Richard Leacock, who filmed Robert Flaherty’s Louisiana Story (on nitrate but transferred over to safety stock to edit) reminds us of the prophetic story behind the destruction of the first version of Nanook of the North. Flaherty was in the laboratory working on the development of the film. A flickering cigarette flame fell onto the nitrate stock and the whole film and laboratory blew up in flames. Or so the story goes. Leacock recounts, “He [Flaherty] told me that his clothes were on fire so he ran out on to the street, where the local chemist knocked him down and put him out.” [2] In a later section of the book the documentary filmmakers D.A. Pennebaker offers another interpretation of the Nanook fire, suggesting that Flaherty did not like the first version of the film and destroyed it himself, then made up the story of the fire so that the sponsors would still put up more money. (p. 517).

The book dedicates a whole section to fire and nitrate film, “The Cost of Nitrate.” Several essays take a countering position by arguing that nitrate was not as dangerous as the mythology suggests. One of the more well-informed of these essays is by film archivist Sam Kula, “Mea Culpa: How I Abused the Nitrate in my Life.” Kula goes over many of the more famous fires that have occurred over the years and demonstrates that in each case human error or incompetence was the cause of the fire. Kula brings in an army of statistics and figures relating to the millions of nitrate feet that passed through projector gates during the period, often under less than ideal projecting conditions, the haphazard way that nitrate film was transported and stored, and the millions and millions of viewers that attended nitrate screenings. Kula’s point being that, in fact, nitrate was a viable and durable workhorse the world over, and is unjustly remembered (and not without political implications) as a “dangerous and volatile” film stock. Other “anti-alarmists” include, from India, P K Nair’s “Not So Dangerous: Some Recollections,” Paolo Cherchi Usai’s “An Epiphany of Nitrate,” and Roger Smither and Catherine A Surowiec’ balanced overview of the nitrate and fire issue, “Calamity Howlers”: An Introduction.”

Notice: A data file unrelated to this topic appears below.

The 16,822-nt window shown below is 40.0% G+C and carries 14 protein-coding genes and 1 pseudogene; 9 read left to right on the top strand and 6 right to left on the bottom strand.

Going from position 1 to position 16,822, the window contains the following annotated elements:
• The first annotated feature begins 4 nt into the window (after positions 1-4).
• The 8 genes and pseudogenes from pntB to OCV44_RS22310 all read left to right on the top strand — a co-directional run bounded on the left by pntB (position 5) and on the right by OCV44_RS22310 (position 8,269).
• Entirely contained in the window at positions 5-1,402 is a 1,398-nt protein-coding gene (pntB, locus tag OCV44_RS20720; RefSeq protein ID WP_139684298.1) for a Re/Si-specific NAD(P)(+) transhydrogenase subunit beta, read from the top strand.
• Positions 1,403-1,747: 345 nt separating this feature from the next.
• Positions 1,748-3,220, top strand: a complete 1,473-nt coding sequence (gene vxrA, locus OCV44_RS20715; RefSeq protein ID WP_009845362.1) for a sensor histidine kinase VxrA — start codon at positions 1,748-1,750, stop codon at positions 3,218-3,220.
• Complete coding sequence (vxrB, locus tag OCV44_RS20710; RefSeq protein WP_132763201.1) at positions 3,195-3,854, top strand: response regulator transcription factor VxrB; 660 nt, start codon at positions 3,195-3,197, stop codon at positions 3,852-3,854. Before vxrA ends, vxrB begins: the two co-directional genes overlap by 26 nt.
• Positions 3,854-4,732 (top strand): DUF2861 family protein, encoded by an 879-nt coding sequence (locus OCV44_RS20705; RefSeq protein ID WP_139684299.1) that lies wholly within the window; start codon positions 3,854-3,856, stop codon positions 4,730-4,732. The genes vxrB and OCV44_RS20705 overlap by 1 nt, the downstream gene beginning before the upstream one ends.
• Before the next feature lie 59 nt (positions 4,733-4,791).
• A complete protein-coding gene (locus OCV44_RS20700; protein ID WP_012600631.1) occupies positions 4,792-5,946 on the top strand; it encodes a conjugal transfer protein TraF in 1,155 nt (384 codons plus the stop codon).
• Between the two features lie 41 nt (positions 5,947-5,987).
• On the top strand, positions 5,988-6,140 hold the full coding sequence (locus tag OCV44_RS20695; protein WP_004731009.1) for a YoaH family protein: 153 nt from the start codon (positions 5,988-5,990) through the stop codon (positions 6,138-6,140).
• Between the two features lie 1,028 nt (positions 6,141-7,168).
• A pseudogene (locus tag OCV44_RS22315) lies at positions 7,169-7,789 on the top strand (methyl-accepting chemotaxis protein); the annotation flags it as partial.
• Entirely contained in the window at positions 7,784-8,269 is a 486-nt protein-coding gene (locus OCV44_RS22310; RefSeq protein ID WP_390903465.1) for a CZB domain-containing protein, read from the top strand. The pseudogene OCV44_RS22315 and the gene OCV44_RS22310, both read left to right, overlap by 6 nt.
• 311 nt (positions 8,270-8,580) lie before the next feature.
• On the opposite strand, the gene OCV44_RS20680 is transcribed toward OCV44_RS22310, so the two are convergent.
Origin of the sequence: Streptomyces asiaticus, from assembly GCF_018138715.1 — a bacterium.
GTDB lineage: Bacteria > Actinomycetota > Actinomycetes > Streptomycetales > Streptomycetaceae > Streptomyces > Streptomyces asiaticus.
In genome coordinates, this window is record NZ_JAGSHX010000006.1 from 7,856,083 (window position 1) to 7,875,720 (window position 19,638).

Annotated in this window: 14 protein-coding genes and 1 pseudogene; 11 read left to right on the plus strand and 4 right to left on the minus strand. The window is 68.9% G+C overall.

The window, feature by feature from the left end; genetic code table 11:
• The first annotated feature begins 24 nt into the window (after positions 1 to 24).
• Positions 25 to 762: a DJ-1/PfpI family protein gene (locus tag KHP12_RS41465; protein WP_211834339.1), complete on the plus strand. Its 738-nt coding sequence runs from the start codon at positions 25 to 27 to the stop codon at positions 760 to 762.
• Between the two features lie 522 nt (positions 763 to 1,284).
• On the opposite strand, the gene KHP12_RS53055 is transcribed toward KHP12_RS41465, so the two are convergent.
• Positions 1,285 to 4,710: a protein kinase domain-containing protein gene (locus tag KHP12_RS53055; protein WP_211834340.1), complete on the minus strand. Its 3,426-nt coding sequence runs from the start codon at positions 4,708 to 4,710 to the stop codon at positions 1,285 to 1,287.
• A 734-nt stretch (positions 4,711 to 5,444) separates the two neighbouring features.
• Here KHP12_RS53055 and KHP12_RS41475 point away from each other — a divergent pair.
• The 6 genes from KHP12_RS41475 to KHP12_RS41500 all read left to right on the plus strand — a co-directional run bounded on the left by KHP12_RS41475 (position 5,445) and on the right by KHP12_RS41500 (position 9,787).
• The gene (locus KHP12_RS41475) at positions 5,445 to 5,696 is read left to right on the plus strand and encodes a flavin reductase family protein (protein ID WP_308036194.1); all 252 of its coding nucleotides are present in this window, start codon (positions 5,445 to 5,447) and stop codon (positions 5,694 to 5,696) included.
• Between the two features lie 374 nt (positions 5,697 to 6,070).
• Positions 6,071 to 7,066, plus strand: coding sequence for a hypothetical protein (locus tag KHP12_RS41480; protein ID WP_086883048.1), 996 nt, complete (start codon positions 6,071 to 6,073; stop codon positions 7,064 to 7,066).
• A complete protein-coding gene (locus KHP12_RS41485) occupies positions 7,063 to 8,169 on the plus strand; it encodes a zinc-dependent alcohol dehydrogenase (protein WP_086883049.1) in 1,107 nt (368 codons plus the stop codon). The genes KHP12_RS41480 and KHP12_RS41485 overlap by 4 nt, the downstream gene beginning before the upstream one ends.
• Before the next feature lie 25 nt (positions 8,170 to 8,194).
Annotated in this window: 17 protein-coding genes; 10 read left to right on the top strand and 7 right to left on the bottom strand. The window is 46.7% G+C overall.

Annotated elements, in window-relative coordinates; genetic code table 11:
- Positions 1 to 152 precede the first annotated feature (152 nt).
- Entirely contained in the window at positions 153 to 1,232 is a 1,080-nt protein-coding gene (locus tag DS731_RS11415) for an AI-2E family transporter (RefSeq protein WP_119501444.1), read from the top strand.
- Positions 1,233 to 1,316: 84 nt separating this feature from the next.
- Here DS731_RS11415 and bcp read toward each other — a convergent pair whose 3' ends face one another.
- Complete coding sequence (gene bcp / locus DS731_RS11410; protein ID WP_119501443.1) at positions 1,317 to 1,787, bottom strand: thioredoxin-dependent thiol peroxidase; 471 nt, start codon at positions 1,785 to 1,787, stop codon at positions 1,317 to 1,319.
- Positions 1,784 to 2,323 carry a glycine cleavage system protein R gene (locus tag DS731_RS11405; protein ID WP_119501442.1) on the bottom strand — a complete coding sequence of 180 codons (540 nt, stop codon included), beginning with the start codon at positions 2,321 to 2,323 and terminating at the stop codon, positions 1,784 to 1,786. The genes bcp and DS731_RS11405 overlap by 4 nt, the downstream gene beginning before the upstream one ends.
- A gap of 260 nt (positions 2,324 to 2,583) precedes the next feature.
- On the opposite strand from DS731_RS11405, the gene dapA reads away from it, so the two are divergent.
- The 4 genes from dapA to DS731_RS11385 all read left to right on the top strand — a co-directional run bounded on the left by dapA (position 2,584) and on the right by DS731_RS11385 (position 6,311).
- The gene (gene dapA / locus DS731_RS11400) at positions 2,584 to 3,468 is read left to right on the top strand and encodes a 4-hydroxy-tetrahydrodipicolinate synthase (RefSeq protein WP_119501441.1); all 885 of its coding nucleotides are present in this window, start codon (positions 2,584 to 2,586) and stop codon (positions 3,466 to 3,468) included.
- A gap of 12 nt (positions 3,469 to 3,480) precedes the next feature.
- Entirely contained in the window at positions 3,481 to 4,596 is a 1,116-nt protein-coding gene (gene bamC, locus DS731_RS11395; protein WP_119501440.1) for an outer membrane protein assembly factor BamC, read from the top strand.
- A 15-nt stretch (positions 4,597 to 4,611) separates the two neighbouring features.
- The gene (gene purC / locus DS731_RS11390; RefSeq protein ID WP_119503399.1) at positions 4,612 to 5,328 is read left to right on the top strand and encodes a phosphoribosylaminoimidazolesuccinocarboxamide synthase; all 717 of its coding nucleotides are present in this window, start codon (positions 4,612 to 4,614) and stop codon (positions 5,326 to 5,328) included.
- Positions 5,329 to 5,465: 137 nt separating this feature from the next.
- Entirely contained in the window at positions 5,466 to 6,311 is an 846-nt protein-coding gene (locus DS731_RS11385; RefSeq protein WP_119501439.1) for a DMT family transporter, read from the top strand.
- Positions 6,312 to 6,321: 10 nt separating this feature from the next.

This introductory piece is followed by a chronological listing of some of the more well know fires that have weaved their way into the fabric of “the established history and folklore of cinema…” (429). The listing includes the famous fire in the Laurier Palace Cinema in Montreal on January 9, 1927, where a small fire in the projection booth caused a panic that saw 77 children aged between 4 and 18 die of suffocation or injury caused by being crushed in the crowd rush. Amazingly, the event led to a bylaw in Quebec that prohibited children under 16 from attending the cinema, a ban which lasted until 1967!

Granted that many of the nitrate fires were caused by human error or incompetence, but the bottom line is that in most if not all of those cases, the same human error would not have led to a fire if the stock had been safety acetate. Another source of potential danger is nitrate housed by people who don’t quite know what they have. Jan-Christopher Horak relates a story where he went to someone’s house as follow-up to a phone call and was shown a pile of 35mm nitrate cans neatly stacked up against an oil-burning furnace! So while the verdict is still out on the long term stability of safety acetate versus nitrate, and in fact many of the accounts suggest that nitrate has a better preservation track record, there is little doubt that nitrate was, all things considered equal, a much more dangerous film stock than safety acetate.

Two essays discuss one of the most important and unique nitrate film finds in North America, the Dawson City discovery of 1978. Sam Kula’s “Up from the Permafrost: The Dawson City Collection,”  is an extensive analysis of the discover and recovery of the 533 reels of film that were stored for 49 years in a swimming pool which was boarded up and paved as a hockey rink, in Dawson City in the Yukon Territory. The condition of the films, mainly newsreels, serials, and productions from smaller American studios (Thanhouser, 101-Bison, Selig, Essanay), ranged from very near perfect to beyond salvage. The films were stored in the swimming pool in 1929, discovered in 1978, and by 1984, transferred to safety acetate with the help of the Library of Congress. A second essay, “The Library of Congress and its ‘Nitrate Problem’” by Paul C. Spher, mentions in passing the Dawson City find as it relates to its own nitrate history.

The section entitled “Luminous Impressions” is a fascinating selection of restoration projects involving nitrate films which gives evidence to the eclecticism and resourcefulness often necessary in the world of nitrate film preservation. In “A Melody Lost in 1939…” writer Sakari Toiviainen recounts the efforts of Finnish film researcher Lauri Tykkyläinen in tracking down and restoring the film legacy of the Finnish director Nyrki Tapiovaara, who died at the young age of 28 in 1940 during the Winter War. Tykkyläinen managed to restore 43 minutes of a 76 minute film entitled Herra Lahtinen lähtee lipettiin (Mr. Lahtinen Takes French Leave, 1939). His description of the film and the two stills we see from it makes one eager at the prospect of fully recovering the film. The title of the essay refers to Nyrki Tapiovaara’s lost masterpiece, The Lost Melody (1939), which Tykkyläinen hopes will one day be discovered.